40. Constitution, as it is often said “is a living organic thing and must
be applied to meet the current needs and requirements”. Constitution,
therefore, is not bound to be understood or accepted to the original
understanding of the constitutional economics. Parliamentary Debates,
referred to by service providers may not be the sole criteria to be adopted
by a court while examining the meaning and content of Article 149, since
its content and significance has to vary from age to age. Fundamental
Rights enunciated in the Constitution itself, as held by this Court in
People’s Union For Civil Liberties (PUCL) and another v. Union of India and
another (2003) 4 SCC 399, have no fixed content, most of them are empty
vessels into which each generation has to pour its content in the light of
its experience.

41. Parliament has an obligation to ascertain whether the entire receipts
by way of licence fee, spectrum charges, have been realized by the Union of
India and credited to the Consolidated Fund of India (CFI). Article 266
says, all the public moneys received by or on behalf of the Government of
India shall be credited to CFI. CAG can carry out examination into the
economy, efficacy and effectiveness with which the Union of India has used
its resources, and whether it has realized the entire licencee fee,
spectrum charges and also whether the Union of India has correctly carried
out the audit under Clauses 22.5 and 22.6 of UAS Licence Agreement. CAG’s
examination of the accounts of the Service Providers in a Revenue Sharing
Contract is extremely important to ascertain whether there is an unlawful
gain to the Service Provider and an unlawful loss to the Union of India,
because the revenue generated out of that has to be credited to the
Consolidated Fund of India. The subject matter, with which we are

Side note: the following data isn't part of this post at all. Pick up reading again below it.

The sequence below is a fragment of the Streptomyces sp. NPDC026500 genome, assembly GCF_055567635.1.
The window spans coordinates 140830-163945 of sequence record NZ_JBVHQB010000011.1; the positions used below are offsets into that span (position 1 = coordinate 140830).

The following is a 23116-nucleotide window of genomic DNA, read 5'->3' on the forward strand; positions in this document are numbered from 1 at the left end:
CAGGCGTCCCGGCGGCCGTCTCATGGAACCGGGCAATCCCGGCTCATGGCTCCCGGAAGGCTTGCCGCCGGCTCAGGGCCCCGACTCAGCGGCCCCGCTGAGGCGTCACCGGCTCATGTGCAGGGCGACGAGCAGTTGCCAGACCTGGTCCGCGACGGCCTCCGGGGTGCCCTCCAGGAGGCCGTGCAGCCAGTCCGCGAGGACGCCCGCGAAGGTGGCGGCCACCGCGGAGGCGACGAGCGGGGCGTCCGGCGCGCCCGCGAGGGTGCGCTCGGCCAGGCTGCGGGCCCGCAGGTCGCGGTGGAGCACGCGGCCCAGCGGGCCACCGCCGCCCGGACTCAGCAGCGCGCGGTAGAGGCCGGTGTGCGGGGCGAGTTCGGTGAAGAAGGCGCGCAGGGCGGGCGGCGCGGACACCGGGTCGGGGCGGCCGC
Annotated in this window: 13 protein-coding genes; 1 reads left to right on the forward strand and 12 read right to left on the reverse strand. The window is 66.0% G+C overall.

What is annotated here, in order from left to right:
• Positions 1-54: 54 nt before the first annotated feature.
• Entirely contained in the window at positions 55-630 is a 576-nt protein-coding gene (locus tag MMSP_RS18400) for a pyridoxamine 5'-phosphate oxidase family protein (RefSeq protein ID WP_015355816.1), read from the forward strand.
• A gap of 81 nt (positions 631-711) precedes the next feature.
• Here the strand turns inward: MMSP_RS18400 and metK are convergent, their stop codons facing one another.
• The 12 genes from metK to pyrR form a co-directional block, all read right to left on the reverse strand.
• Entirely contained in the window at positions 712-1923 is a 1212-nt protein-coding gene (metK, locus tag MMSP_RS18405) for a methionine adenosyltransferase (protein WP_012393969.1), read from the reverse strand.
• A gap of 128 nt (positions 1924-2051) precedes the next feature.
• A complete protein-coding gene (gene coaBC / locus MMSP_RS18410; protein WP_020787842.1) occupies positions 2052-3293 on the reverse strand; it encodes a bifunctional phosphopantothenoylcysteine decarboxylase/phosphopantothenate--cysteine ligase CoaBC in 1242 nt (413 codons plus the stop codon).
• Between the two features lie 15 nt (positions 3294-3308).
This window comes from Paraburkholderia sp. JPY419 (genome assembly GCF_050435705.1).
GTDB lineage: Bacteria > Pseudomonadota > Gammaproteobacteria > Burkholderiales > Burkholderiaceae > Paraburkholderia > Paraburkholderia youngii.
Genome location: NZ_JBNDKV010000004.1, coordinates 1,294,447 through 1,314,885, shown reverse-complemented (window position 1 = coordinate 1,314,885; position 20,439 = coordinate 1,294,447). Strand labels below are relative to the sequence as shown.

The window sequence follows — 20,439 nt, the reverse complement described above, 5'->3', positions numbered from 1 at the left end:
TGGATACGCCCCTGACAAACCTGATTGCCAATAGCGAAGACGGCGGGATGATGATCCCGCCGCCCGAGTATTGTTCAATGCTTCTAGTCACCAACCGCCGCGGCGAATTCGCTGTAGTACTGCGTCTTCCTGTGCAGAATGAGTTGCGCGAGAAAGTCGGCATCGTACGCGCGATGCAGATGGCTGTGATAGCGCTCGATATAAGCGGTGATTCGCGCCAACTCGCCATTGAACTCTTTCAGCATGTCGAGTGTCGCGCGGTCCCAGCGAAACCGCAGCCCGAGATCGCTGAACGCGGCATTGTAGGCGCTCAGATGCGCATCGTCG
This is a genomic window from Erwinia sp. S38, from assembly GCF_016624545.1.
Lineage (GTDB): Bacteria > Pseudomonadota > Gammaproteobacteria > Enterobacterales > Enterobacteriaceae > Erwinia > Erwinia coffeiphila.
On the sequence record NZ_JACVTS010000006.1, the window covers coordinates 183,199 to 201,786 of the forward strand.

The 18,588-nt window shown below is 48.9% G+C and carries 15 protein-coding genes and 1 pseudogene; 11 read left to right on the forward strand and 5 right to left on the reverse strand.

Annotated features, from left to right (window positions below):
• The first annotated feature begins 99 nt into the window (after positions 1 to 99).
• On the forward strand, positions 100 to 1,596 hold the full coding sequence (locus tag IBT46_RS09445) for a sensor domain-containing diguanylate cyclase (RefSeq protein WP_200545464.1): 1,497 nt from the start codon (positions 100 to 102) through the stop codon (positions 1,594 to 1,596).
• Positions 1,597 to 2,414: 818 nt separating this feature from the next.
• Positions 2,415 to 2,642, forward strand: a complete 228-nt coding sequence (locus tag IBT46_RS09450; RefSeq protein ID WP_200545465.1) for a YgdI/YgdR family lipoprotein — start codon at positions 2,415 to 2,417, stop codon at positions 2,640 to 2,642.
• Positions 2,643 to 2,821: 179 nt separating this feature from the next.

concerned, as already indicated, is “spectrum”, a natural resource, which
belongs to the people, therefore, people of this country, through
Parliament should know how its natural resources have been dealt with by
the Union, State or its instrumentalities or even by UAS licence holders.
Instances are not rare, where even the Executive, at times, acts hand in
glove with licence holders, who deal with the natural resources, hence,
necessity of proper parliamentary control over the resources. We have to
understand the scope of Article 149 of the Constitution, Section 16 of 1971
Act and Rule 5 of TRAI Rules 2002, in that perspective.
42. Chapter 3 of the Act of 1971 deals with the duties and powers of the
CAG. Section 13 of the Act deals with the general provisions relating to
audit and the same is extracted hereinbelow:
“13. It shall be the duty of the Comptroller and Auditor General –
a) to audit all expenditure from the Consolidated Fund of India and
of each State and of each Union Territory having a Legislative
Assembly and to ascertain whether the moneys shown in the
accounts as having been disbursed were legally available for and
applicable to the service or purpose to which they have been
applied or charged and whether the expenditure conforms to the
authority which governs it;
b) to audit all transactions of the Union and of the State relating
to Contingency Funds and Public Accounts;
c) to audit all trading, manufacturing, profit and loss accounts
and balance sheets and other subsidiary accounts kept in any
department of the Union or of a State;
and in each case to report on the expenditure, transactions or
accounts so audited by him.”
43. Section 13(b) provides that the CAG would “audit all transactions of
the Union and of the States relating to Contingency Funds and Public
Accounts”. The expression “transaction” means an incident of buying and
selling or action of conducting business, it also means an exchange or
interaction between people. The “transaction” is, therefore, an expression
of widest amplitude and would cover even the lease agreement entered into
by the Union with service providers. The expression “relating to” refers to
“Contingency Funds and Public Accounts”. While examining the scope of